Australia is about to get its first hydrogen-powered fuel cell car.
It’s a two-seater sports car being developed by the team from the University of NSW that previously set a Guinness World Record with its four-seater solar car.
The project in its infancy but will soon shift into high gear with impressive targets for real-world motoring.
It’s also intended to be suitable for full-scale production in Australia.
“It’s going to be pretty rapid. We’re aiming not to lose our efficiency identity, but to break into performance,” the team principal of Sunswift Racing, Professor Richard Hopkins, told CarExpert.
“The objective is to have a car you can drive from Sydney to Bathurst, lap Mount Panorama in less than 2 minutes 30 seconds (the Supercars record is 2:03.3) and then drive back to Sydney. You can still drive it down to do the shopping at Woolies.
“It’s going to be a bit of a Porsche 911. It’s an everyday commuter car but you can also cut laps on a racetrack.
“We want to make something unique and sensational.”
The Sunswift team is about to compete in the 2023 running of the Bridgestone Solar Challenge, from Darwin to Adelaide, having finished second the last time the event was run in 2019.
Its latest car, Sunswift 7, already holds the Guinness record for the fastest time to travel 1000 kilometres on a single charge.
Looking ahead to Sunswift 8, the working name for the fuel-cell car, Professor Hopkins said the project requires much more involvement at the University of NSW than the previous cars developed over the past 20 years.
“We could go online and order all the parts and put it together like a giant LEGO kit. But no one learns anything and there is no innovation,” he said.
“The whole idea is that we develop it here at the Uni. This whole project embraces collaboration and partnership. It’s education first.
“For the first time we’ve got chemical engineering and research involved. We’re always trying to explore alternative options.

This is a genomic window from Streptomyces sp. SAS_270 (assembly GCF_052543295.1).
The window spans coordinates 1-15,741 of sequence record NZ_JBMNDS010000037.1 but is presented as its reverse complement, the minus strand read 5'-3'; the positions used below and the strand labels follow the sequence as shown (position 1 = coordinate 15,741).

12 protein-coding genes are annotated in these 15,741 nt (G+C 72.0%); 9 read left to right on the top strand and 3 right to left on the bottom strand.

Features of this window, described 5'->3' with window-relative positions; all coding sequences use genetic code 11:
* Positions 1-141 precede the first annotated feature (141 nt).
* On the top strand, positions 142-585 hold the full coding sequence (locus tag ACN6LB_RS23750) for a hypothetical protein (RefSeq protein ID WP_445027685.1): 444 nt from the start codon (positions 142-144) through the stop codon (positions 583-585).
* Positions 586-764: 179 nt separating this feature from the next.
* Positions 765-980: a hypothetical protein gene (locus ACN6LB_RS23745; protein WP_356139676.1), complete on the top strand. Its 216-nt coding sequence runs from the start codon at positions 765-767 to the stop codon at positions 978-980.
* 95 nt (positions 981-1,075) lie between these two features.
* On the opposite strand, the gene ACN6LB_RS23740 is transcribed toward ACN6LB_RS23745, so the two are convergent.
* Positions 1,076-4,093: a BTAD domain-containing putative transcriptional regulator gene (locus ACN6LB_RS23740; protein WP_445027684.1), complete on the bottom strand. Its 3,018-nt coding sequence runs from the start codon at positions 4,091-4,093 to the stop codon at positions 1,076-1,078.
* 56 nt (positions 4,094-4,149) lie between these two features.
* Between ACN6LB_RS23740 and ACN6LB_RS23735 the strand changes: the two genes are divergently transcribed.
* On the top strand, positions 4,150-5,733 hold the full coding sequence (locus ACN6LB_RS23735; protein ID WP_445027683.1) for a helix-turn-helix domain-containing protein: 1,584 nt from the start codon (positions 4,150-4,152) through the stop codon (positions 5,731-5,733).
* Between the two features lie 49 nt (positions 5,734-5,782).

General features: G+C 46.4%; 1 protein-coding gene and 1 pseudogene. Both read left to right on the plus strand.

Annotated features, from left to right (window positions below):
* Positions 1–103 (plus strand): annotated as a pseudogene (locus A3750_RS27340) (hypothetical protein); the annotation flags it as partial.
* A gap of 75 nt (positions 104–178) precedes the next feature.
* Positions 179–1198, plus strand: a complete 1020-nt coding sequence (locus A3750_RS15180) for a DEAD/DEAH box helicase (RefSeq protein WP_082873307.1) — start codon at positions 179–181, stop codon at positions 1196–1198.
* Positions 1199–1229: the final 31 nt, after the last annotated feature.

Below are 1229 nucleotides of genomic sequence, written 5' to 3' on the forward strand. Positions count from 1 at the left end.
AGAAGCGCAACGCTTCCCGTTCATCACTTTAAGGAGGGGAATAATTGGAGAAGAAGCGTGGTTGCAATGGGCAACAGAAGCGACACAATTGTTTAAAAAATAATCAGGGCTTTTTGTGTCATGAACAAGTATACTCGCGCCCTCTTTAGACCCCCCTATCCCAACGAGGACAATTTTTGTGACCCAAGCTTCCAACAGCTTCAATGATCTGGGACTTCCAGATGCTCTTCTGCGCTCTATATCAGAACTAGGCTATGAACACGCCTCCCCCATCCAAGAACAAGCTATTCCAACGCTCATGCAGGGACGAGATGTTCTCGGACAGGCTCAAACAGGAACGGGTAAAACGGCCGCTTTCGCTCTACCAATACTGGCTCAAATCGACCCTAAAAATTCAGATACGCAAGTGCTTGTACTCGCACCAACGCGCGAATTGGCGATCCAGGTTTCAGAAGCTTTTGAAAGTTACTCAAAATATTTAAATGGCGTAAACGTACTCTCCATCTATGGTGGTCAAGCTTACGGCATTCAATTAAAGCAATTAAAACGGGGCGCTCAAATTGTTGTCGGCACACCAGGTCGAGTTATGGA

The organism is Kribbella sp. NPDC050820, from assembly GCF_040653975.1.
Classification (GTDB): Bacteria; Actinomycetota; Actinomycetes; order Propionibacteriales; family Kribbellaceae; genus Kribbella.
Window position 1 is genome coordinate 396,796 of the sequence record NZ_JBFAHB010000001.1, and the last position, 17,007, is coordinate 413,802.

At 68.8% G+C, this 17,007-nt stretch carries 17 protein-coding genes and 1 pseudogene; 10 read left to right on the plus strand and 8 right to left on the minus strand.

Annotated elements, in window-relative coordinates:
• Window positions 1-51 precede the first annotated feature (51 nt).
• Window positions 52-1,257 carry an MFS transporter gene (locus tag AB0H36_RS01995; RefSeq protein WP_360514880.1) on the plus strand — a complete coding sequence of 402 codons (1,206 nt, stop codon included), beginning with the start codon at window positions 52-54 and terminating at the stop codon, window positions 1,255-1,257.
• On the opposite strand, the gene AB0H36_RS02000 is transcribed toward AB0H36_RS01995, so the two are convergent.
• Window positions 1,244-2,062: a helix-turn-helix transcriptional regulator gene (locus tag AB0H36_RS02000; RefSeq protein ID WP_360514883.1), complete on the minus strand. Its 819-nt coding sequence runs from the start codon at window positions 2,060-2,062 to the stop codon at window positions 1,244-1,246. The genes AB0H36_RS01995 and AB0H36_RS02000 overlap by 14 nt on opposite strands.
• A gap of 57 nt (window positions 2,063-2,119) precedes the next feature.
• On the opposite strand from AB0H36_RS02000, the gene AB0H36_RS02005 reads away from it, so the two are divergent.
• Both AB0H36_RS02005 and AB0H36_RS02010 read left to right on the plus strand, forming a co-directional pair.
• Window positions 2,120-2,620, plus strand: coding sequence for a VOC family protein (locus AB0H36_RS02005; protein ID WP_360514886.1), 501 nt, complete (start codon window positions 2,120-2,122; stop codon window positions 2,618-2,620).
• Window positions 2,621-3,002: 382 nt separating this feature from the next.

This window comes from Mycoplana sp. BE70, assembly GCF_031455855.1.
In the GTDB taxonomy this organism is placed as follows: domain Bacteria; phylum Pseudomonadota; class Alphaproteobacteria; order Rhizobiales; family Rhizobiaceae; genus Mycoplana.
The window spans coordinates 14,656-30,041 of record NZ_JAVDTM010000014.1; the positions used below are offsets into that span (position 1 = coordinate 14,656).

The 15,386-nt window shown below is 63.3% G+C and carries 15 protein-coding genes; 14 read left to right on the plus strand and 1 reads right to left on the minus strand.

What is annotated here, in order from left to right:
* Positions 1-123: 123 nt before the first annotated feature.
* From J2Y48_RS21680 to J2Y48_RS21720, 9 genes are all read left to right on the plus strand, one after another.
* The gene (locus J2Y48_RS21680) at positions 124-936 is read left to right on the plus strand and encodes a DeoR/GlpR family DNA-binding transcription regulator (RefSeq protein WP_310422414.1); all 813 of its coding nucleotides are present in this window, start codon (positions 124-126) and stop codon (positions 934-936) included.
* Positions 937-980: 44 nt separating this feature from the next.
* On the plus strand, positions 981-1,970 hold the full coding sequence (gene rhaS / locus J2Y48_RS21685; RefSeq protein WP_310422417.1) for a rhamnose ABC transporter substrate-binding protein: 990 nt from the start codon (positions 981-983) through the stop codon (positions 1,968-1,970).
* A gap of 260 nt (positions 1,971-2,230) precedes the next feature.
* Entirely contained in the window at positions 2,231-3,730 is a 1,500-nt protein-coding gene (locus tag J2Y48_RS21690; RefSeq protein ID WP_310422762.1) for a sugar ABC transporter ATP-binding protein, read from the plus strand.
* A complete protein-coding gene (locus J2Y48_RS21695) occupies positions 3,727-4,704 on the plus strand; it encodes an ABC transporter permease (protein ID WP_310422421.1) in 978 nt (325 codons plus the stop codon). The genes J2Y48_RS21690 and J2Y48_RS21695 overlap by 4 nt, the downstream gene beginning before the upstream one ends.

“We’ll still be using composites, but not carbon fibre. It will be a combination of hemp and flax. It will be more environmentally friendly.
“There is an element of disrupting a little bit. If a team of 100 undergraduates can do this, albeit exceptional undergraduates, you have to wonder what else could be possible.”
As he outlines the hydrogen program he cannot resist a swipe at existing battery-electric cars.
“The premise behind this is to buck the thought that electric cars are boring. We want to make motoring enjoyable,” Professor Hopkins said.
“Everybody thinks EVs are fast, and they are. But they are fast in a straight line. They are cumbersome dogs.
“The Tesla Plaid is amazing. But, because it weighs nearly three tons, as soon as it hits corners it fails.
“The concept behind Sunswift 8 is to reverse those trends. The key to performance, if you ask any motorsport engineer, is light weight.”
He said the initial planning for the car was well underway at the University and also credited the Solar Challenge organisers, with a backhand swipe, of inspiring the move into a hydrogen fuel cell.
“The regulations for the WSC have basically been the same for the past 20 years. Innovation and technology have moved on so much in that same period of time, but these regulations have not been re-aligned in the same way,” he said.
“We need to be able to explore new technologies. For example, we are only able to use silicon solar cells, but there are plenty of other technologies, such as gallium arsenide, that we are not allowed to utilise.
“There are lots of different battery technologies emerging, as well as new motor technologies, in addition to what we are already planning for Sunswift 8 in terms of including hydrogen fuel cells.
“I think it would be great to have more freedom because the world has moved on and the WSC regulations maybe need to move with the times as well.”
Professor Hopkins cannot reveal any details of the project’s fuel cell, but confirmed the motivation.
“We’ve developing two motors with Schaeffler Group in Germany. Both are 250 kiloWatt motors.”
“The initial concept didn’t include hydrogen. But we’re always trying to explore alternative options. It’s a golden age and a golden opportunity.”
That opportunity could eventually include a production plan for the car.
“We’re trying to build an enterprise and commercialise what we’re doing. It’s pretty cool. We say yes to everything,” he said.
“It’s not for the sake of doing something different. It’s better than that. There is a reason for doing it.
“Will it be net zero? It would be lovely to think it could be.
“The car will have carpets and air-conditioning. Each element should be commercially viable. I don’t see any reason why it could not be a production car.”